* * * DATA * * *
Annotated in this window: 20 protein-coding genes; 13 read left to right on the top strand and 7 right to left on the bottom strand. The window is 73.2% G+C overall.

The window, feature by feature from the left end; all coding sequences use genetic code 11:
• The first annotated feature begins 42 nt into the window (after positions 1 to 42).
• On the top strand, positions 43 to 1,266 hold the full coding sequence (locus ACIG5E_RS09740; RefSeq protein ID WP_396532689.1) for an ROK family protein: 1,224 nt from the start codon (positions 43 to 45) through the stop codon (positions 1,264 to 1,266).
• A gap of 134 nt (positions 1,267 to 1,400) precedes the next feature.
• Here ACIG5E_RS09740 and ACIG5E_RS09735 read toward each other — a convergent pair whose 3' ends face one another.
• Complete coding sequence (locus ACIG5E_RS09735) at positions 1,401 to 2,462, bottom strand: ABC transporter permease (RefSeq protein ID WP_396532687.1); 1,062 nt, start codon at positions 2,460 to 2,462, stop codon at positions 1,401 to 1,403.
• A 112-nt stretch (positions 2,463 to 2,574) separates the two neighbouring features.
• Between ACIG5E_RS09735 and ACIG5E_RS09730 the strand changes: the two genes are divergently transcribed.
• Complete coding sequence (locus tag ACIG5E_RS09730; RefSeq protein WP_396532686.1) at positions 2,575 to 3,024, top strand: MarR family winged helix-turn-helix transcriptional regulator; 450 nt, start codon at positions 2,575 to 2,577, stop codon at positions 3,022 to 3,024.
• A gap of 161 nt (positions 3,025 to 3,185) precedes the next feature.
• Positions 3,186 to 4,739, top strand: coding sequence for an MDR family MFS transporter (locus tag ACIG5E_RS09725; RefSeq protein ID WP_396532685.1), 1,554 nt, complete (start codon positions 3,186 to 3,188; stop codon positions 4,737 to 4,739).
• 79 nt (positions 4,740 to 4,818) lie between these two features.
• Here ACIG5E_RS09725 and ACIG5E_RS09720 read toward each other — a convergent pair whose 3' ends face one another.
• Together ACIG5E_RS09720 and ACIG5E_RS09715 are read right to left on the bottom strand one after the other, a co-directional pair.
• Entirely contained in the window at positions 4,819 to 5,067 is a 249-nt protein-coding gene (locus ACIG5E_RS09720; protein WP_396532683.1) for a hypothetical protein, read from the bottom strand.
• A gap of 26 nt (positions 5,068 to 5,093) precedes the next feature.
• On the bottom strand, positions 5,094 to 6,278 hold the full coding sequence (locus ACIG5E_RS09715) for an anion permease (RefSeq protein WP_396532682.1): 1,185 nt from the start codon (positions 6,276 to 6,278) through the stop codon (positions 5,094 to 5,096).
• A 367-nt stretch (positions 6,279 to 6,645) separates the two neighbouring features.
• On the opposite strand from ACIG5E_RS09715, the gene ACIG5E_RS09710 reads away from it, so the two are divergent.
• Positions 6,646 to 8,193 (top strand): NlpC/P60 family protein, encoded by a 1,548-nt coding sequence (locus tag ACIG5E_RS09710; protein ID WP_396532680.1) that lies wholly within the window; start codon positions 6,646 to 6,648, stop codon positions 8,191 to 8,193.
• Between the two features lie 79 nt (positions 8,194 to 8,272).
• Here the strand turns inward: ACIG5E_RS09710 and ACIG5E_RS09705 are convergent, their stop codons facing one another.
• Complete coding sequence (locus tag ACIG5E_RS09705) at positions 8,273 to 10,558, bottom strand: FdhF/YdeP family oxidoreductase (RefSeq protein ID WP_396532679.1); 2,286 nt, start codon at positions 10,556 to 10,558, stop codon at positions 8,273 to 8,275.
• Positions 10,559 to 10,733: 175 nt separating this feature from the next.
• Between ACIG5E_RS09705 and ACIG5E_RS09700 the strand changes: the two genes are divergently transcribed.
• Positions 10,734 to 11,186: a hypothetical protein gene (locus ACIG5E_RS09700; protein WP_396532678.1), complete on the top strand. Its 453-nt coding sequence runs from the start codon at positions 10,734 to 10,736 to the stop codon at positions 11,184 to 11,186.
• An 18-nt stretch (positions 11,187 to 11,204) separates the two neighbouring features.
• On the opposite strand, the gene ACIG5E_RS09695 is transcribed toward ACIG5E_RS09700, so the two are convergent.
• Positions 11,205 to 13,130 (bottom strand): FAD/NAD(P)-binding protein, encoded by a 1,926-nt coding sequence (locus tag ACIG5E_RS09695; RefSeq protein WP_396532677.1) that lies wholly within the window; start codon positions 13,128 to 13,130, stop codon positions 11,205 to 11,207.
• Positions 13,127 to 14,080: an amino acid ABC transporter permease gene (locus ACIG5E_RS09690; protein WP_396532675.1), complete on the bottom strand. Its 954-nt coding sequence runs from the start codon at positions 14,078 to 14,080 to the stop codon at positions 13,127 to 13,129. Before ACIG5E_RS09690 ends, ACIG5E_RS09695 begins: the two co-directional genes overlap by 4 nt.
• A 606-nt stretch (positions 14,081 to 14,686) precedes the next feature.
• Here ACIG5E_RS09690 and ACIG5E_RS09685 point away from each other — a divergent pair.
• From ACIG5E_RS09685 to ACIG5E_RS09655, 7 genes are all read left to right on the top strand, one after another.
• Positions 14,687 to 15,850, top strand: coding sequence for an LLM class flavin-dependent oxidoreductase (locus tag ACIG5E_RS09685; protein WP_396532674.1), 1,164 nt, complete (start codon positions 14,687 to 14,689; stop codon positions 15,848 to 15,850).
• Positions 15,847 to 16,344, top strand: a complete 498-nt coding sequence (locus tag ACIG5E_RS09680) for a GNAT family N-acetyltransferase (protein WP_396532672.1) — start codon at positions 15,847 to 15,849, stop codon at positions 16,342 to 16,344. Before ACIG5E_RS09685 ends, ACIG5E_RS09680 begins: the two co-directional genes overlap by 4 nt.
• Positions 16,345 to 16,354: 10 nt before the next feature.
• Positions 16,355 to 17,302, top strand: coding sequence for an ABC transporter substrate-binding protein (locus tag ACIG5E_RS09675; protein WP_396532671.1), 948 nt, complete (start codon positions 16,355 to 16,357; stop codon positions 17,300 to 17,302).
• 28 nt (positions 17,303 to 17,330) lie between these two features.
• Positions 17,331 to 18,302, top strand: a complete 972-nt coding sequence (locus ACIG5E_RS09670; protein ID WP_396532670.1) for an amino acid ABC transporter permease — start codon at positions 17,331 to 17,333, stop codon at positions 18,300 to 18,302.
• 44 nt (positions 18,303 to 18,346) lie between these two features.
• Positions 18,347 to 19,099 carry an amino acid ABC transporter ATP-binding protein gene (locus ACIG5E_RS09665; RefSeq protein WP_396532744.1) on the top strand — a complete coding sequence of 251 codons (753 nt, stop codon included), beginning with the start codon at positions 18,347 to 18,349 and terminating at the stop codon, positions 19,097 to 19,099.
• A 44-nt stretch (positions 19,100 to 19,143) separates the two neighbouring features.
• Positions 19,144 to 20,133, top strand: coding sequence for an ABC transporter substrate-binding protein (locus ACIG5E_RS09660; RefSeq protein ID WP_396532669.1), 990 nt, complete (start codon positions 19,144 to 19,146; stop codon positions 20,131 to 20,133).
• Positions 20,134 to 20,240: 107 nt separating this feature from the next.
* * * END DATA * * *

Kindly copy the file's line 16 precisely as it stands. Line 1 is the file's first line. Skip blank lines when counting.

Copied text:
• Entirely contained in the window at positions 4,819 to 5,067 is a 249-nt protein-coding gene (locus ACIG5E_RS09720; protein WP_396532683.1) for a hypothetical protein, read from the bottom strand.